There are a clutch of easy recipes I make quite often, such as the leek (or watercress) and potato soup, or the mayonnaise. I occasionally make the hollandaise instead, but I quail at the quantity of butter it contains. The oil in the mayonnaise seems healthier, though given the quantity I eat once I've made it, it's probably not. I make it with a processor (I haven't got a blender, but the processor works fine). Julia, Simone and Louisette (though according to the film, she didn't contribute much) point out that the amount of butter the yolks will absorb if you use a liquidizer - 4 ounces (115 grams) - is only half as much as if you make it by hand! I love the way the difference is discussed:
"It is extremely easy and almost foolproof to make in an electric liquidizer, and we give the recipe on page 100. But we feel it is of great importance that you learn how to make hollandaise by hand, for part of every good cook's general knowledge is a thorough familiarity with the vagaries of egg yolk under all conditions..."
"If you are used to hand-made hollandaise, you may find the liquidizer variety lacks something in quality; this is perhaps due to complete homogenization. But as the technique is well within the capabilities of an eight-year-old child, it has much to recommend it."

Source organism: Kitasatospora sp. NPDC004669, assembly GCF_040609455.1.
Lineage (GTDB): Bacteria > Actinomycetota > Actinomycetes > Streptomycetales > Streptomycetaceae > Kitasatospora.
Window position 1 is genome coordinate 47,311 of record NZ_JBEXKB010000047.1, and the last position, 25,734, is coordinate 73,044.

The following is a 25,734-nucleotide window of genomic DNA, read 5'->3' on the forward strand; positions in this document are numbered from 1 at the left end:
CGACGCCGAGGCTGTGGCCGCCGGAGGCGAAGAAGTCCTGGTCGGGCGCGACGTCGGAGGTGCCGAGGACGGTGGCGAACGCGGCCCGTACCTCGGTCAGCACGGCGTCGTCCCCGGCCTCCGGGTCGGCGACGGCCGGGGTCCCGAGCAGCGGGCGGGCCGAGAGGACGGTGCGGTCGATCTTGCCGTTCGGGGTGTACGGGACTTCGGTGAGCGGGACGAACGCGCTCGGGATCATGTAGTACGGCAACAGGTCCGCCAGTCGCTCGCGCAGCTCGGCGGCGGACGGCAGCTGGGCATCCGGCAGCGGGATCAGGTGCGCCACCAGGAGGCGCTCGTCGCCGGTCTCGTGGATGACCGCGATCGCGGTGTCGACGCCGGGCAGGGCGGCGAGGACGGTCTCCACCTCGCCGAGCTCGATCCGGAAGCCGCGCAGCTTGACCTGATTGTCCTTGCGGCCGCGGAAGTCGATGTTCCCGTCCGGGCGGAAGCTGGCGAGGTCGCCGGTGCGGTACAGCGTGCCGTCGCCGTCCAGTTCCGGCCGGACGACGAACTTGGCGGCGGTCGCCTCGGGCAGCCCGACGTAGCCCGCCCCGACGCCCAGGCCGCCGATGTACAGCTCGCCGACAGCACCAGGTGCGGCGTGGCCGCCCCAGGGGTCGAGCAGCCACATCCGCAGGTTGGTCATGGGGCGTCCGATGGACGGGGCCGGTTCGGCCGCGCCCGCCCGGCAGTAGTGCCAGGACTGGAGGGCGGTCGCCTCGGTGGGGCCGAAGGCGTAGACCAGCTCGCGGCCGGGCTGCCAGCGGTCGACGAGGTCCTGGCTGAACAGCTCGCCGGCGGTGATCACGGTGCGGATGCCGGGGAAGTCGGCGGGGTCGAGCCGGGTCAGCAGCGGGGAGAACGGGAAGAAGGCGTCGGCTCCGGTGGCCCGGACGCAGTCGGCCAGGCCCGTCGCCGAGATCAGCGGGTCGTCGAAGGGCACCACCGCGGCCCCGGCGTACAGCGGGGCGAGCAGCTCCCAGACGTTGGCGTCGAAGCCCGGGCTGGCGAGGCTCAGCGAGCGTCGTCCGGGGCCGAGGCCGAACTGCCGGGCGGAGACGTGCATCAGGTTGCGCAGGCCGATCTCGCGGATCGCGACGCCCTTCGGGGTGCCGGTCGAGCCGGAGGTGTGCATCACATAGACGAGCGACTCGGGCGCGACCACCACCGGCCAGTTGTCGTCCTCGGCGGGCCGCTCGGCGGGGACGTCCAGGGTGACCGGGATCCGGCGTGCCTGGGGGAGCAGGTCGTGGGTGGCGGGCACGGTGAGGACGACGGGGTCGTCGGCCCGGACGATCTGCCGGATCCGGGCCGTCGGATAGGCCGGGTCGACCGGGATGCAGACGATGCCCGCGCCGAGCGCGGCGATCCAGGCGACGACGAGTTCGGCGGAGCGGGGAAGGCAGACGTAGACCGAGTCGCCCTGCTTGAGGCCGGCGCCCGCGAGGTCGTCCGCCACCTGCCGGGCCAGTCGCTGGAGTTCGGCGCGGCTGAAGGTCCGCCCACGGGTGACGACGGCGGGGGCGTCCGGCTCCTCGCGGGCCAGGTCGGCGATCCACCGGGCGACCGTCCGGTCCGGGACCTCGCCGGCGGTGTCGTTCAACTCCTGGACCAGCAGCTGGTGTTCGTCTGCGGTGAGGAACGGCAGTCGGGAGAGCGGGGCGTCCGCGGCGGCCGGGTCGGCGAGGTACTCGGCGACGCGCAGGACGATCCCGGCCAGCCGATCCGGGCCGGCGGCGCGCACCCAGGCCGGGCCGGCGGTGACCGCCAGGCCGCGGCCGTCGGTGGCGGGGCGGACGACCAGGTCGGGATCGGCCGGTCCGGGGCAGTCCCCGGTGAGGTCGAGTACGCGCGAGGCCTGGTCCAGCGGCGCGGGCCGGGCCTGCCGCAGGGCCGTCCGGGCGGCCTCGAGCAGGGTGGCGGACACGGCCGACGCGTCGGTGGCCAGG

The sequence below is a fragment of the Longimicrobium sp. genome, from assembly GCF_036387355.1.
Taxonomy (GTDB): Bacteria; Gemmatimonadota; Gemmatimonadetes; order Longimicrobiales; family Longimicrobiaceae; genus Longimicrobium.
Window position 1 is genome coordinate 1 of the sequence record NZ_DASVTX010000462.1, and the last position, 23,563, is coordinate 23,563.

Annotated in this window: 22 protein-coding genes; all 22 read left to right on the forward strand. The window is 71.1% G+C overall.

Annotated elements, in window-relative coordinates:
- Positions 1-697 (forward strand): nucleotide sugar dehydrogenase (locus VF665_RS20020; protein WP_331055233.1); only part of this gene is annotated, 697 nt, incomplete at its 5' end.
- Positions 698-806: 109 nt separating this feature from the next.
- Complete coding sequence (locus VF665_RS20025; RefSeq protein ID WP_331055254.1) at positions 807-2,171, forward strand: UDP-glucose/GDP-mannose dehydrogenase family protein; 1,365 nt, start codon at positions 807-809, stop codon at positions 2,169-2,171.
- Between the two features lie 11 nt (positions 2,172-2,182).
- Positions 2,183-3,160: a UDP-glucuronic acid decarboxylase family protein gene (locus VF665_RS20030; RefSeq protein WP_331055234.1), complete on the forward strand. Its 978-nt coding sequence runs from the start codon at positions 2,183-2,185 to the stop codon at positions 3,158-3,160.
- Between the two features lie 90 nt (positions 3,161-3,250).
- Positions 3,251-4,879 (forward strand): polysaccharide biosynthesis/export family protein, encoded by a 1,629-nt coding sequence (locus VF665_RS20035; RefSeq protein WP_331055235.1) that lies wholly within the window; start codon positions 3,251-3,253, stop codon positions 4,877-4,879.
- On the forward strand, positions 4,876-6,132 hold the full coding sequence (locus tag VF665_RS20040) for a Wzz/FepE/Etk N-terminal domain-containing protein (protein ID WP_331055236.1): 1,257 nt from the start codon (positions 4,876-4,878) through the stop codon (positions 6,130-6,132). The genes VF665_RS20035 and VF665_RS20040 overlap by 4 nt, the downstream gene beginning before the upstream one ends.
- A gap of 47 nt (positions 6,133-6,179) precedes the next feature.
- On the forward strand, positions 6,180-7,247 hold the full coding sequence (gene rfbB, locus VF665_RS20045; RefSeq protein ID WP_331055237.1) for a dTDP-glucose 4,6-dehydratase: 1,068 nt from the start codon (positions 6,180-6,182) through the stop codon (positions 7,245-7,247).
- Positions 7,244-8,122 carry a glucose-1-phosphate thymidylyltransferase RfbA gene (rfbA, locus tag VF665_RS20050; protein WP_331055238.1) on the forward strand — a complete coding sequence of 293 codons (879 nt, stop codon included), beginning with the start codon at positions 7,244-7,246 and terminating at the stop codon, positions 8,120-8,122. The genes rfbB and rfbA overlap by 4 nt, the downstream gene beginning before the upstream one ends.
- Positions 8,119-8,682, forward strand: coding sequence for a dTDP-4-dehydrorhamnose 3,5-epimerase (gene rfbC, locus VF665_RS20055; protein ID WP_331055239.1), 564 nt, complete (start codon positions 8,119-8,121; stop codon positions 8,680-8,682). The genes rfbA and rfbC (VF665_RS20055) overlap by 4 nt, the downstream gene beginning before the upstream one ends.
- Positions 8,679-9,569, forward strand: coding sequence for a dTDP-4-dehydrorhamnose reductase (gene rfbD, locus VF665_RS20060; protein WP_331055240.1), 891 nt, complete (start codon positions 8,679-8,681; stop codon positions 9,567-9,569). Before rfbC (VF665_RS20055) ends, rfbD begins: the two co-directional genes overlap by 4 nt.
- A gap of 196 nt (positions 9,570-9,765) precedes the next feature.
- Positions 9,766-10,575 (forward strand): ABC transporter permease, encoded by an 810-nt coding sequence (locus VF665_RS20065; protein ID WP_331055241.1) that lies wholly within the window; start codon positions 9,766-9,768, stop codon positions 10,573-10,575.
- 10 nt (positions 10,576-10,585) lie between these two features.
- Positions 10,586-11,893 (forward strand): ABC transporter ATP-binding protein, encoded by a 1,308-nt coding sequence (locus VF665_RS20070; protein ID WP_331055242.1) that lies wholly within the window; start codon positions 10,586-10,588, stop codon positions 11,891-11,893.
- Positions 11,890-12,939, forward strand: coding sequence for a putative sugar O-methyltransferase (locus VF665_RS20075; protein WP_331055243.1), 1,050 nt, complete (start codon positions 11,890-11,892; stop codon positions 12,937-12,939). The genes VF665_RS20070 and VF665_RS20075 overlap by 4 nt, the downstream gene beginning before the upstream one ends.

Indeed. Julia spent a long time converting all the measurements to imperial - here, now, of course, it would be better if they were metric. Maybe newer editions give both. I should look for one - the print in the Penguin, beautifully set though it is in Monotype Bembo, is getting a bit small.
Every so often I tackle another classic recipe properly. This year I've made the boeuf bourguignon that figures prominently in the movie, as well as the blanquette de veau a l'ancienne ( a slow cooker is excellent for poaching the veal). One Christmas I started well ahead of time and worked my way through the recipe for duck a l'orange. It's always worth it.
Valuable though this precise masterpiece is, it doesn't get the same response from me as Elizabeth David's collected works, and I use them much more often. I also love her two collections of articles (and some recipes), An Omelette and a Glass of Wine and Is There a Nutmeg in the House?
It was Elizabeth who said "Authenticity is the only true luxury", and she's right. In these books she often protested (very wittily) against nasty commercial imitations of, e.g., mayonnaise.
If she could come back, she'd be appalled at the way the industrial food manufacturers bandy about the names of honest dishes. They know this will appeal to people who've heard of them and maybe eaten them in a restaurant. And unlike champagne, these names aren't protected, because no one owns them. So they stick them all over concoctions that bear about as much relation to the real thing as those old bottles of Camp Coffee and Chicory did to carefully roasted beans.